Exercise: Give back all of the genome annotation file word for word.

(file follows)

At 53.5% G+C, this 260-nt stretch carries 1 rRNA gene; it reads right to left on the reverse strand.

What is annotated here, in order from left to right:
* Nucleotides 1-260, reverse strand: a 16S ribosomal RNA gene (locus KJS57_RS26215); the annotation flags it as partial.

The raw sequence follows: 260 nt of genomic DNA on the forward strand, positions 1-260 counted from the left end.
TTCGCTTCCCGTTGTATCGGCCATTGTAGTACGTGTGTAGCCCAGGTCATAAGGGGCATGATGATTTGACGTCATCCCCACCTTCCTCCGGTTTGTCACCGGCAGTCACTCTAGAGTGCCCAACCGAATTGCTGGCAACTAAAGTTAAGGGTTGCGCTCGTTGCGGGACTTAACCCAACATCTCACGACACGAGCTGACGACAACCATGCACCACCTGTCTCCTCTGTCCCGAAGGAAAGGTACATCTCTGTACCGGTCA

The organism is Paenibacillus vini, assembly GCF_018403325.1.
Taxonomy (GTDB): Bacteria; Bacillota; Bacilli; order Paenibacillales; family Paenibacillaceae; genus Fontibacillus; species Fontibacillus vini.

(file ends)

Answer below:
At 53.5% G+C, this 260-nt stretch carries 1 rRNA gene; it reads right to left on the reverse strand.

What is annotated here, in order from left to right:
* Nucleotides 1-260, reverse strand: a 16S ribosomal RNA gene (locus KJS57_RS26215); the annotation flags it as partial.

The raw sequence follows: 260 nt of genomic DNA on the forward strand, positions 1-260 counted from the left end.
TTCGCTTCCCGTTGTATCGGCCATTGTAGTACGTGTGTAGCCCAGGTCATAAGGGGCATGATGATTTGACGTCATCCCCACCTTCCTCCGGTTTGTCACCGGCAGTCACTCTAGAGTGCCCAACCGAATTGCTGGCAACTAAAGTTAAGGGTTGCGCTCGTTGCGGGACTTAACCCAACATCTCACGACACGAGCTGACGACAACCATGCACCACCTGTCTCCTCTGTCCCGAAGGAAAGGTACATCTCTGTACCGGTCA

The organism is Paenibacillus vini, assembly GCF_018403325.1.
Taxonomy (GTDB): Bacteria; Bacillota; Bacilli; order Paenibacillales; family Paenibacillaceae; genus Fontibacillus; species Fontibacillus vini.